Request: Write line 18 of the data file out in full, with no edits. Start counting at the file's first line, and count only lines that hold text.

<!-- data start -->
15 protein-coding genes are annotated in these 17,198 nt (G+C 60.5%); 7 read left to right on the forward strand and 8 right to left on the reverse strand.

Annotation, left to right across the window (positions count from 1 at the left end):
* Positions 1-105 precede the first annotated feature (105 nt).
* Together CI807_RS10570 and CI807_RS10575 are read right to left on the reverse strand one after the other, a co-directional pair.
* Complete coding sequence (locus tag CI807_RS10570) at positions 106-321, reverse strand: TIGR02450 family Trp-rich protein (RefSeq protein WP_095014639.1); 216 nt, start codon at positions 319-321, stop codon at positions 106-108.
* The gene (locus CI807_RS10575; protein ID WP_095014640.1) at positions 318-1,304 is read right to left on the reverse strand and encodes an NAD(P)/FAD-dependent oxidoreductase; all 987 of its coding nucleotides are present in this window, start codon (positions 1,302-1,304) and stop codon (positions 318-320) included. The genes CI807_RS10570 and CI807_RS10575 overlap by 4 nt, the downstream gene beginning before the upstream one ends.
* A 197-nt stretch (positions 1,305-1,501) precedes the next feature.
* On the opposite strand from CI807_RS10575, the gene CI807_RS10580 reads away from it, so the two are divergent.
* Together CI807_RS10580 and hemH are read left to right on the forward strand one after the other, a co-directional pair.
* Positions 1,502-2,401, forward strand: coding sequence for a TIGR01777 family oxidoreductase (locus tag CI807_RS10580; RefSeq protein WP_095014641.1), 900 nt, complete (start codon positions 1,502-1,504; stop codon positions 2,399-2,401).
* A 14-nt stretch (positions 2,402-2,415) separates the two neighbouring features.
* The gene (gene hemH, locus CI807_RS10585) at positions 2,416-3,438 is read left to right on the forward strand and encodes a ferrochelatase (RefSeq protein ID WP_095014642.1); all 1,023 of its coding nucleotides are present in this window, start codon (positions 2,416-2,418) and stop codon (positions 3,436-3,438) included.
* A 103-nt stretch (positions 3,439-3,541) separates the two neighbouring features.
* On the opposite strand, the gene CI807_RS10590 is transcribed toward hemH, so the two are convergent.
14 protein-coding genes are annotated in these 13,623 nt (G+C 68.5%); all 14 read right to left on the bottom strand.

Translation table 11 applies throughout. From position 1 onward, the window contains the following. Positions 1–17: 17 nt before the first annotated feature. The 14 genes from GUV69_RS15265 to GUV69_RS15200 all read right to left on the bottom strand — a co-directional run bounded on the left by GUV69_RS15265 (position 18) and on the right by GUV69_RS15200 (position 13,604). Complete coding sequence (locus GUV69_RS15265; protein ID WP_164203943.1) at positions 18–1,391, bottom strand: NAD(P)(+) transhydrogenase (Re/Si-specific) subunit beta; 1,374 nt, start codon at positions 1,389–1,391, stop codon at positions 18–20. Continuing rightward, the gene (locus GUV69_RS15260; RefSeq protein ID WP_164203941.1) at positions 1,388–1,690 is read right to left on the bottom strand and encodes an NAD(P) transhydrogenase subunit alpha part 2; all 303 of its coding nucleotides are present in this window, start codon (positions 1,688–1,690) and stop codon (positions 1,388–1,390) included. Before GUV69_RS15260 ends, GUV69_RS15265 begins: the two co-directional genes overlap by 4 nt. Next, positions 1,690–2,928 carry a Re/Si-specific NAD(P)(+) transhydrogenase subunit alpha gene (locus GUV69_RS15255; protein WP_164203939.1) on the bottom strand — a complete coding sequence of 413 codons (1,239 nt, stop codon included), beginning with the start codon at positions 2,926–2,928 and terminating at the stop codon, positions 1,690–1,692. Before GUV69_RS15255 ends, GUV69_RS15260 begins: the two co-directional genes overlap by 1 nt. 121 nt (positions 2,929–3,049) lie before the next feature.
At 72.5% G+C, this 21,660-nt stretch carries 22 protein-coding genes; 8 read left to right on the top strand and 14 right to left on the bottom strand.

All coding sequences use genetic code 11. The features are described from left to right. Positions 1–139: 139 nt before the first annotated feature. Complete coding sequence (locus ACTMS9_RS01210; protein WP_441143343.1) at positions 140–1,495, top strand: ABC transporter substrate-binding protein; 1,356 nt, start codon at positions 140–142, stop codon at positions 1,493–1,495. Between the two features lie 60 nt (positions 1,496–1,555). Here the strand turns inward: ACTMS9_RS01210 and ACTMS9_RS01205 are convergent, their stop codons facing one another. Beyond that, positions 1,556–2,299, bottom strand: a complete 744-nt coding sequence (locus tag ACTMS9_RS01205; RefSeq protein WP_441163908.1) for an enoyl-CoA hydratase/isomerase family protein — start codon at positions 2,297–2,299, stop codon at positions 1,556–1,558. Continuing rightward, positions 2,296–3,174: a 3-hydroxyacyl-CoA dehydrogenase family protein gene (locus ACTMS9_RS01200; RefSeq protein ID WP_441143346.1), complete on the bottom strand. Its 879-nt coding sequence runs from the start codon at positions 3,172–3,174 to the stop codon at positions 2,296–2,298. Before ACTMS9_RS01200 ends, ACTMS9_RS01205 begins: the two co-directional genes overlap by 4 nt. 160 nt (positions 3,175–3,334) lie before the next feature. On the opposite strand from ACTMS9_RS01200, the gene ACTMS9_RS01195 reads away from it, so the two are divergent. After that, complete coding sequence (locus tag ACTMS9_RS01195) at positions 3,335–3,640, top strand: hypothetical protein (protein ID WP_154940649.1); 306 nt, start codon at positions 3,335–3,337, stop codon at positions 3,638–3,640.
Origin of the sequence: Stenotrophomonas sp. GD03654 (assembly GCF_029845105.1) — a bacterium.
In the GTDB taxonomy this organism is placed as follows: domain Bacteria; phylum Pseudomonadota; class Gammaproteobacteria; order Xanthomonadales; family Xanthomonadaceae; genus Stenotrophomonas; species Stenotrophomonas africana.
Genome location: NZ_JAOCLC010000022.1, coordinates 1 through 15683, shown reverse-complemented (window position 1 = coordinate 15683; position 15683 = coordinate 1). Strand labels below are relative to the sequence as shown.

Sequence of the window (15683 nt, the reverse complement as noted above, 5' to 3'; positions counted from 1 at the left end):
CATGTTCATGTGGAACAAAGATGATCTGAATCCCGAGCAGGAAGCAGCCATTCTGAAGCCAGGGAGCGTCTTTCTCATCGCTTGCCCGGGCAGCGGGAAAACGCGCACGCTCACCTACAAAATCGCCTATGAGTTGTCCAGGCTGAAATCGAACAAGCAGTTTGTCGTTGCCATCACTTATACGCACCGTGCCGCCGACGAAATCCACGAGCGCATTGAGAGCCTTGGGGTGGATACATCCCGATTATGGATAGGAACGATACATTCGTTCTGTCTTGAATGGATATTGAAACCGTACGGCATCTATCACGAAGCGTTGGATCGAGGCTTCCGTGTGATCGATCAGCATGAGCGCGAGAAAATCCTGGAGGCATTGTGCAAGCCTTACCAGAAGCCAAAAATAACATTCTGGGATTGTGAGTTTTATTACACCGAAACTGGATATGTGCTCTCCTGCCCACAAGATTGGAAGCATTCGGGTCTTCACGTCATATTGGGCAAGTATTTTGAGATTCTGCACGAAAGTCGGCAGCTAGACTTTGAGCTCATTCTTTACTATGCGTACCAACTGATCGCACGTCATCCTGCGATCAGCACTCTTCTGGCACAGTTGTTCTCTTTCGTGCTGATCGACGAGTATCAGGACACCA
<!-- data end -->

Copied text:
All coding sequences use genetic code 11. The features are described from left to right. Positions 1–139: 139 nt before the first annotated feature. Complete coding sequence (locus ACTMS9_RS01210; protein WP_441143343.1) at positions 140–1,495, top strand: ABC transporter substrate-binding protein; 1,356 nt, start codon at positions 140–142, stop codon at positions 1,493–1,495. Between the two features lie 60 nt (positions 1,496–1,555). Here the strand turns inward: ACTMS9_RS01210 and ACTMS9_RS01205 are convergent, their stop codons facing one another. Beyond that, positions 1,556–2,299, bottom strand: a complete 744-nt coding sequence (locus tag ACTMS9_RS01205; RefSeq protein WP_441163908.1) for an enoyl-CoA hydratase/isomerase family protein — start codon at positions 2,297–2,299, stop codon at positions 1,556–1,558. Continuing rightward, positions 2,296–3,174: a 3-hydroxyacyl-CoA dehydrogenase family protein gene (locus ACTMS9_RS01200; RefSeq protein ID WP_441143346.1), complete on the bottom strand. Its 879-nt coding sequence runs from the start codon at positions 3,172–3,174 to the stop codon at positions 2,296–2,298. Before ACTMS9_RS01200 ends, ACTMS9_RS01205 begins: the two co-directional genes overlap by 4 nt. 160 nt (positions 3,175–3,334) lie before the next feature. On the opposite strand from ACTMS9_RS01200, the gene ACTMS9_RS01195 reads away from it, so the two are divergent. After that, complete coding sequence (locus tag ACTMS9_RS01195) at positions 3,335–3,640, top strand: hypothetical protein (protein ID WP_154940649.1); 306 nt, start codon at positions 3,335–3,337, stop codon at positions 3,638–3,640.